The last of the Chardonnays is the ‘Salome’ so that’s our top tier. It’s the opposite philosophy I guess of the ‘Sea’. This is always going to be a blend of the vineyards – basically the best fruit from the two vineyards that produce Chardonnay.
WF: Who says what the best fruit is? Whose responsibility is that?
Steve: After 14 years we’ve identified what that is. We’ll have pruned these vines quite differently, and we’ll leave pluck them at different times, and cropped at different levels. So they get a completely different level of management to the Reserve or Estate. We do over 120 picks across 250 tonnes every year. Our average ferment size is two and a bit tonne. Where we were aiming for a degree of purity with the ‘Sea’ – to showcase that vineyard… the ‘Salome’ probably gets a bit more winemaking intervention. You’ll see a bit of reduction coming through. More power of oak, and a bit more weight and texture being built into the wine. And because the fruit is so concentrated it can stand a little bit more, without, hopefully, it not being too heavy handed. There’s no more oak as a percentage than in the ‘Sea’ but we’ll go for a heavier toast. The crème brulee taste in a white wine can come from having the oak charred quite heavily.
Simon: Stylistically they wines are different expressions, but there’s a common ‘fineness’ to them all
Steve: This is where the vineyard combinations start mattering, because you’ve got Bridge Pa which is a warmer zone than Te Awanga. So even with the same clones you’re getting different ripeness and different levels of flavour that come from that ripeness. You get 2kg of fruit per vine at this level, it’s just the difference in the vineyards that flows through to the wines.
WF: I can see why they’re designated the way they are – it fits.
Simon: The last two wines are at the same price point for both wines, so it’s interesting to see who likes what, because there isn’t a right answer. They’re two very different expressions.
WF: Can I just take a look at the labels? Because although at first glance they look similar, and very classy, they are different for each tier aren’t they? With the blue-green, then the silver and the gold. And the blue-green is like the colour of the building. I’m staying up at Millar Road, and can see the building from the terrace there. Gregory was telling me that when the rivers are in full flow, the water in the bay is the same colour as your building “It’s so clever – so beautiful” he said.
Steve: And it’s reverse ageing. When it first went up, a couple of the locals were quite anti it, because it was solid green, there was no defining copper to it. But if you look around, the vineyard building, which is the oldest building where it’s weathering – you can now see large swathes of the copper coming through where the green is coming off. So now it’s reverse ageing back to what it’s supposed to look like.
WF: speaking of age – how do these chardonnays go? What’s the best, oldest one so far? And are they always under screwcap
Steve: Well, we’ve only been making the ‘Salome’ since 2016, but I feel easily 5-10 years. The whites have always been under screwcap. The reds, some of them started as cork, and then we’ve started to do half cork, half screwcap depending on the market demands. I prefer screwcap if I can get away with it.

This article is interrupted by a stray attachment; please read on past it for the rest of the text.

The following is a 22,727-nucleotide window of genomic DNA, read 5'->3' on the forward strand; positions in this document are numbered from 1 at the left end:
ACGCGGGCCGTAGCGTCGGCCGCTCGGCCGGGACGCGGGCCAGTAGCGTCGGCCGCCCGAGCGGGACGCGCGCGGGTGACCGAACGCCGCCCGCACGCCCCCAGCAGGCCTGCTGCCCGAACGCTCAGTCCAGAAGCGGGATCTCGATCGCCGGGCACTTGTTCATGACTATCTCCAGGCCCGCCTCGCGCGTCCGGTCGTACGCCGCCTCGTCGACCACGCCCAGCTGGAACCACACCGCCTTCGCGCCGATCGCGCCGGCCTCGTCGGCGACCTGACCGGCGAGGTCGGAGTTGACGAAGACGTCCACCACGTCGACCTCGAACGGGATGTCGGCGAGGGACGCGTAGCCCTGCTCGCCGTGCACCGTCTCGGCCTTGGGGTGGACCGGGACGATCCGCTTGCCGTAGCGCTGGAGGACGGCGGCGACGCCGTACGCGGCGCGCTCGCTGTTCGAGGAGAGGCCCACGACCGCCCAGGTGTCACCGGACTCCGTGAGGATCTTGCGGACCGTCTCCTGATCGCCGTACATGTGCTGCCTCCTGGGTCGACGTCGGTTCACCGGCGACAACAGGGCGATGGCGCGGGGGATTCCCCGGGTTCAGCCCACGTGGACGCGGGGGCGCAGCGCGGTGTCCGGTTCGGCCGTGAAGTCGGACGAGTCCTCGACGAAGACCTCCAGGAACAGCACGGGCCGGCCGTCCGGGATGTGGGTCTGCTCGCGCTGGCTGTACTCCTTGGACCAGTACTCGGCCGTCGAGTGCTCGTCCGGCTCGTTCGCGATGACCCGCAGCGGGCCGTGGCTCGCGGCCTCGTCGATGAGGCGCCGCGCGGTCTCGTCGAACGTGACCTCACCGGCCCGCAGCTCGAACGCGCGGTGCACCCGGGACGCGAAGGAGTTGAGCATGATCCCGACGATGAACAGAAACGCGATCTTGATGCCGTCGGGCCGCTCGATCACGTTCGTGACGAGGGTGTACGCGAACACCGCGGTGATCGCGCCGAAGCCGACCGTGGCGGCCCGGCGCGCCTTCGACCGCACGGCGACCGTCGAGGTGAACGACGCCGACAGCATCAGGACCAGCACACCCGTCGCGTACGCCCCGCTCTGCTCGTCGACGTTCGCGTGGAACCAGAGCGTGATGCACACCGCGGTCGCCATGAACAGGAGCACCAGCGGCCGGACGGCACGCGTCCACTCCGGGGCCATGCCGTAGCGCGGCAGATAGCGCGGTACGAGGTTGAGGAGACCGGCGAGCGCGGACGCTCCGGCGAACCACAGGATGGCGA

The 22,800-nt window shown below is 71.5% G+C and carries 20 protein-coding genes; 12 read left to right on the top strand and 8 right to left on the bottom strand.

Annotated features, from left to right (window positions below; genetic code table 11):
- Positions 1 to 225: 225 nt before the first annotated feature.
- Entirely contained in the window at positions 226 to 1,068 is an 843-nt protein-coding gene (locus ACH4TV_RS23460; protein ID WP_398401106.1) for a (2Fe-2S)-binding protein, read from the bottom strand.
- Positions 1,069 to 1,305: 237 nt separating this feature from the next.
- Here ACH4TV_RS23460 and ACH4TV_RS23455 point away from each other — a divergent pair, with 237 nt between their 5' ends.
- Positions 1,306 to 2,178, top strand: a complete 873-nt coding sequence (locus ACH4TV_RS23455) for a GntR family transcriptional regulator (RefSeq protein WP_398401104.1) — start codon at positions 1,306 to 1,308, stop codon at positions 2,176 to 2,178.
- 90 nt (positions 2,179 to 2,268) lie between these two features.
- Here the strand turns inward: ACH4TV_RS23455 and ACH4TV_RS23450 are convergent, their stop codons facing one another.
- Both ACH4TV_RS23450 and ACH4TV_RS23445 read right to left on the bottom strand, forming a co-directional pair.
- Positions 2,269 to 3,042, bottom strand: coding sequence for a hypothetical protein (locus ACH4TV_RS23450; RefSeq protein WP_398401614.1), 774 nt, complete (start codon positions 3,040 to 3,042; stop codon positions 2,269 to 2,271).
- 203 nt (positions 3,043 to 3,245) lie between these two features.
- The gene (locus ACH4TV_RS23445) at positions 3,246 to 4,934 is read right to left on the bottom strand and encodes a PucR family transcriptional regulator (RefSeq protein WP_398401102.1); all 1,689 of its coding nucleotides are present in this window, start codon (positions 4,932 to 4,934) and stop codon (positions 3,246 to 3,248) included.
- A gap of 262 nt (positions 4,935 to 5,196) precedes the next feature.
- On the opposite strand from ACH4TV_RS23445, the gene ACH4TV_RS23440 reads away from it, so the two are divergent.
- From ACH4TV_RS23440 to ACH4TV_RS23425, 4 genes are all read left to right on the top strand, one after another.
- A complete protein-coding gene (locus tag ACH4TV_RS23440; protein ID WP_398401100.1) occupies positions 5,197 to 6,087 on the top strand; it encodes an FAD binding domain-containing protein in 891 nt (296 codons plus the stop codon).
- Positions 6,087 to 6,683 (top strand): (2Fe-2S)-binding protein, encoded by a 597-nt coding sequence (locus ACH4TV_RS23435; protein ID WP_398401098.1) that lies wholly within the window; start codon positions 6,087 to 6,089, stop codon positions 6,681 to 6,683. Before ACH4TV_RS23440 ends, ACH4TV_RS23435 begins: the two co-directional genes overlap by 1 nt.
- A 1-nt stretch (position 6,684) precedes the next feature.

Simon: So these are a single vineyard story, without using those words because you see that everywhere, and what does that mean? A single vineyard can be a 1000 hectare.
Steve: A single vineyard means to me that you are letting the vineyard do the speaking. These get different oak, different temperature ferments, different amounts of whole cluster if they are Syrah. So we are tailoring the winemaking to what we think the strengths of the vineyard are. So, they are single vineyard, but they’re interpreted differently in the winery. When you come and look at the average amount of whole cluster in one wine compared to another – there’s four times as much whole cluster in that because I wouldn’t dare to it to the Gimblett because it would get too tannin and stalky. But I need to do it to that… to tailor down the richness of the fruit. If I was just being a single vineyard winemaker I’d do the same thing with the same yeast – because the defining thing is the vineyard. When this whole idea came out in 2015 it was very much ‘this is not a single vineyard story’ – it is a ‘single sub-region story’. As long as that’s the message that gets to people.
Simon: Earth, Sea and Stone are easier to remember from a simplistic perspective than Crownthorpe, Bridge Pa, Te Awanga, Mangatahi. We want to be able to translate the sub-regionality in an authentic but easily recognisable way. In 2023 we will launch a “Sea Syrah”, so a 2020 vintage Syrah from this sub-region.
Steve: And they’re not required to be made every year. They’re made in years where they represent the vineyard, and the idea of what we’re trying to do with the wine. So in ’19 there’s a ‘Stone Syrah’ but there’s probably not an ‘Earth Syrah’, and in ’20 there will probably be all three. There’s no compulsion to make them.
Simon: As a Sales and Marketing person, my job is to translate the work we do in the vineyard and winery into the marketplace. And the easiest thing to say is “this is from this vineyard, in this region, with these soils and this clone etc”. But sometimes that’s a foreign language to a lot of audiences. Not being patronising to the audience, and I think this is a really smart way of telling that story.